The Next Web got an exclusive first look at the latest report from app store analytics company Distimo, which zooms in on the App Store for iPad, roughly two years after Apple’s first ‘magical’ tablet computer hit the market. The report is largely based on United States-only data about the App Store for iPad as measured throughout February 2012. According to the latest public figures, Apple has sold over 55 million iPads to date, and very much counting. (via Two Years Post-Launch, A Close Look At The App Store For iPad)

When predicting technology trends, Bill Buxton, Principal Researcher at Microsoft Research and author of Sketching User Experiences may have said it best:

“If history is any indication, we should assume that any technology that is going to have a significant impact over the next 10 years is already 10 years old!”

This theory holds true for several technologies. For example, the first mobile telephone call was made in 1946, many years before the first commercial cellular network was launched in 1979. GPS was in use for nearly 30 years in government and military programs before it became a must have for personal vehicle navigation. And, the formation of the Internet as we know it began in the 1980s, but wasn’t truly incorporated into virtually every aspect of modern human life until a decade later.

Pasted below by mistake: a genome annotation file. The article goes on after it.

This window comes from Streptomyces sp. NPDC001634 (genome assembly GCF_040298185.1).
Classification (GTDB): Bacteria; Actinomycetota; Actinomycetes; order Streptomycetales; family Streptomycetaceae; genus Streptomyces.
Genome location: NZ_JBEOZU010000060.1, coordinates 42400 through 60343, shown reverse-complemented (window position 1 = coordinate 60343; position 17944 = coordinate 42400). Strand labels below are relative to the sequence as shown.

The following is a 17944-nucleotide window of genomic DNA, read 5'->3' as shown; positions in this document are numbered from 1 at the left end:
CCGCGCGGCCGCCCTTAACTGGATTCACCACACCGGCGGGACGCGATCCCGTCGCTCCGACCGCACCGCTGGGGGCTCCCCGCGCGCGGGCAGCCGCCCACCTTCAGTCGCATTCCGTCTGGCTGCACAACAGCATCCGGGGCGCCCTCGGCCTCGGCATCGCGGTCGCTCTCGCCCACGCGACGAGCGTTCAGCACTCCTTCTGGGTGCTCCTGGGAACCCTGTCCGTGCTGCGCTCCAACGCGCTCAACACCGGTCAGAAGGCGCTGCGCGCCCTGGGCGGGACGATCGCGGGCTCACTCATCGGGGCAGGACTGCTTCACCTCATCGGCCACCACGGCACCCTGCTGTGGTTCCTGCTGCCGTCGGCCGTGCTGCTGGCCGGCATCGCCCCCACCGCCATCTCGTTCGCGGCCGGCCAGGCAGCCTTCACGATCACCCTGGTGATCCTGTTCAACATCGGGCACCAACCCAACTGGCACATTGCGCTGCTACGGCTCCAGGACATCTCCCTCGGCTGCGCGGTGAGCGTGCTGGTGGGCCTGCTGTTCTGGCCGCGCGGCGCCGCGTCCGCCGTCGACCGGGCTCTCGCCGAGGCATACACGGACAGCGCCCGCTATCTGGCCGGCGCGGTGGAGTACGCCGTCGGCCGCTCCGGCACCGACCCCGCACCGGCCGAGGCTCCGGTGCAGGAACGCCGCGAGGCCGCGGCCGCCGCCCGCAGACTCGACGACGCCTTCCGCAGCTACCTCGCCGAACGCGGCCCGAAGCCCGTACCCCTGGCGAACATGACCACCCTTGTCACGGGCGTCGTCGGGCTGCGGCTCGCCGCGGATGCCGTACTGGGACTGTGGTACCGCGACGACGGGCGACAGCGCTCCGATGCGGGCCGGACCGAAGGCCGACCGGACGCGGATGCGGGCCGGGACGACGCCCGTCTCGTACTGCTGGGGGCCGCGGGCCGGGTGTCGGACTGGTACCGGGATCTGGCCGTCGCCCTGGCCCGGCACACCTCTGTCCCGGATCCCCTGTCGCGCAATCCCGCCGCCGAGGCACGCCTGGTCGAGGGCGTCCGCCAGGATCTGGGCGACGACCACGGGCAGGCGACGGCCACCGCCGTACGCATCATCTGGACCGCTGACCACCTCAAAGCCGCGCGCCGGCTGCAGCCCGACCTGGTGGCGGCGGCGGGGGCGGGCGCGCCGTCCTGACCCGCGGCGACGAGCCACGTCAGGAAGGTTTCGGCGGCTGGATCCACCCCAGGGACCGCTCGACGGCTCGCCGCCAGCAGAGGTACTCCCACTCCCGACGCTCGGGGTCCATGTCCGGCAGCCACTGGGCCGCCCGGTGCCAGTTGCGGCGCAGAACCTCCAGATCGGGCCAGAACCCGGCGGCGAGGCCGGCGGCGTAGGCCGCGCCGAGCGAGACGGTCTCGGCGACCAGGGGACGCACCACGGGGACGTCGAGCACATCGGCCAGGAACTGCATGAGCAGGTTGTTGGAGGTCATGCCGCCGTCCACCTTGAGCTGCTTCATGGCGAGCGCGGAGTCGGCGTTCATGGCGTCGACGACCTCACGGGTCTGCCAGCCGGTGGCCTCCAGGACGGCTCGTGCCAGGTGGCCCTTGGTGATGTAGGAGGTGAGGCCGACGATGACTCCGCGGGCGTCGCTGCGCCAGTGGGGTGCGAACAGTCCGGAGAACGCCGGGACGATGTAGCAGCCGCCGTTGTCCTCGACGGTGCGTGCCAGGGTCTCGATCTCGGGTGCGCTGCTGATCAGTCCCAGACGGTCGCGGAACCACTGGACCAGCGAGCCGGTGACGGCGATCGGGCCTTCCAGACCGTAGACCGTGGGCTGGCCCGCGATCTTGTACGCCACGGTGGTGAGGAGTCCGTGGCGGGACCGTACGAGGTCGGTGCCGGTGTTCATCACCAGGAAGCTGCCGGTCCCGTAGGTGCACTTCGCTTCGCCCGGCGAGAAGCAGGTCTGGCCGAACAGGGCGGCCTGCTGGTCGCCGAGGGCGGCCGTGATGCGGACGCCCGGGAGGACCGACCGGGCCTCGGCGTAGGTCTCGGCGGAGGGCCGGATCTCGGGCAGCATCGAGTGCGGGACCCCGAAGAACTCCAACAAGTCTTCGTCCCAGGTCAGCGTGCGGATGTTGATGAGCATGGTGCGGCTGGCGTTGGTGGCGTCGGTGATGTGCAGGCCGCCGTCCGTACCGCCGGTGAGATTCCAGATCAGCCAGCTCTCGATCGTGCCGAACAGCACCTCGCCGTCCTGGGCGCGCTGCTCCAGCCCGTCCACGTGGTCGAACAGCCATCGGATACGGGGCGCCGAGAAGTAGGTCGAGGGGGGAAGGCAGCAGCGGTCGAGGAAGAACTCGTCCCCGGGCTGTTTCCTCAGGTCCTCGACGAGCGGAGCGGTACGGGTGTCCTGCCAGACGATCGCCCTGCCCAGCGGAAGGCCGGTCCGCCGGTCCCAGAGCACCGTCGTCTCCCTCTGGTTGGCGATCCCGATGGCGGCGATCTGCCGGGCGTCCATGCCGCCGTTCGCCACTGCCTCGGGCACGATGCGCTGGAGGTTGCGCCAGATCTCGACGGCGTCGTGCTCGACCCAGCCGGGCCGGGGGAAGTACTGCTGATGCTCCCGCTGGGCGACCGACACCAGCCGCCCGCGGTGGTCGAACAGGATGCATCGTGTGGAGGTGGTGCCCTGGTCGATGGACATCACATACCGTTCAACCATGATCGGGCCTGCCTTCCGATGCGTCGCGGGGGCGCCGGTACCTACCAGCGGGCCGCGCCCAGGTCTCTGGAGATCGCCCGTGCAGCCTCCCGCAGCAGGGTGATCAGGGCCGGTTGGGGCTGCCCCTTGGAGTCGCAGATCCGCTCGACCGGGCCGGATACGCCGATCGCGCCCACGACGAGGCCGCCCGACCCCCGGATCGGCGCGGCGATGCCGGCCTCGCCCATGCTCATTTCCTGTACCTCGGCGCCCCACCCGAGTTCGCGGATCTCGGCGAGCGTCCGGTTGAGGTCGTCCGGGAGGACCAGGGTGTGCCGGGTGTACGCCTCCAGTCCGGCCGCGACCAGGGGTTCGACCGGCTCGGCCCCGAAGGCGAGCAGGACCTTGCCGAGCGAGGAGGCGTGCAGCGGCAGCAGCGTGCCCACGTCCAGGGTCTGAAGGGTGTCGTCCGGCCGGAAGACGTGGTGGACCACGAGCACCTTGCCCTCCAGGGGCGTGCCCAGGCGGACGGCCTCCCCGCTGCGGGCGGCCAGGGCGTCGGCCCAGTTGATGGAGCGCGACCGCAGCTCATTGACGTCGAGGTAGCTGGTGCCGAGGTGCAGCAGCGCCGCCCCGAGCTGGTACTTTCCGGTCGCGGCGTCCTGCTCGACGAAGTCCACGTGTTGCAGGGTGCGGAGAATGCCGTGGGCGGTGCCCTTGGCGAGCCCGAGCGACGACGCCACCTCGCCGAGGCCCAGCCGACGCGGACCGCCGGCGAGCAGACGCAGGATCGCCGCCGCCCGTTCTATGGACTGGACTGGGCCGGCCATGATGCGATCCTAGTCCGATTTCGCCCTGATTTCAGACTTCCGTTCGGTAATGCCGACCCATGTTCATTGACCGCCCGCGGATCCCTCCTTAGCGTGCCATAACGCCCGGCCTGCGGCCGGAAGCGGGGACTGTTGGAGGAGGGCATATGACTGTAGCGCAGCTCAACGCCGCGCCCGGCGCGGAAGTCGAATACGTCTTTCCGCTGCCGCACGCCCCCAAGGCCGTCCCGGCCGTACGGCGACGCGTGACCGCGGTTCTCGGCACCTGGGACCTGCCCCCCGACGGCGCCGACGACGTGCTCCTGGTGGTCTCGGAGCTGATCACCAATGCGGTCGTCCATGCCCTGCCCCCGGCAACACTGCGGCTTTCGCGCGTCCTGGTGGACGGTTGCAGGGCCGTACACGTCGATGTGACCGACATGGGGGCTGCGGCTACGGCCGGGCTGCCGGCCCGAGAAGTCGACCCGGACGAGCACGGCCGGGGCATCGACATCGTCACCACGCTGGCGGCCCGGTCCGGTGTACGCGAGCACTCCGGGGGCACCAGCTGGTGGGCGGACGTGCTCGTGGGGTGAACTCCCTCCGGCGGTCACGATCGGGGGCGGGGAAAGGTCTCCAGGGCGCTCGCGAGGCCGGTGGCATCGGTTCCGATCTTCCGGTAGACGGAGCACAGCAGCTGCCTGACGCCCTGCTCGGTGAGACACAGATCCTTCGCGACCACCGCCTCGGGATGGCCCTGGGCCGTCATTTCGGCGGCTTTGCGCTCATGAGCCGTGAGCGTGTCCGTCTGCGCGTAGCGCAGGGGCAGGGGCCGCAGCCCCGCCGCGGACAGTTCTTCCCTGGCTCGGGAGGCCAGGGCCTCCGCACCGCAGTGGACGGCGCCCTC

Applying this premise to radio frequency identification (RFID) seems to hold true as well. The technology itself was well over 10 years old in 2004 when retail giants began pushing it as a means of driving efficiencies into their supply chains. While these initial retail programs didn’t succeed according to plan, and mass adoption didn’t happen the way many analysts predicted, these initiatives did kick off a high level of interest from retailers, product manufacturers and many other industries and markets focused on improving their business and service processes. Between 2004 and now, something else happened that makes one ask if RFID is ready to have that significant impact Buxton mentions.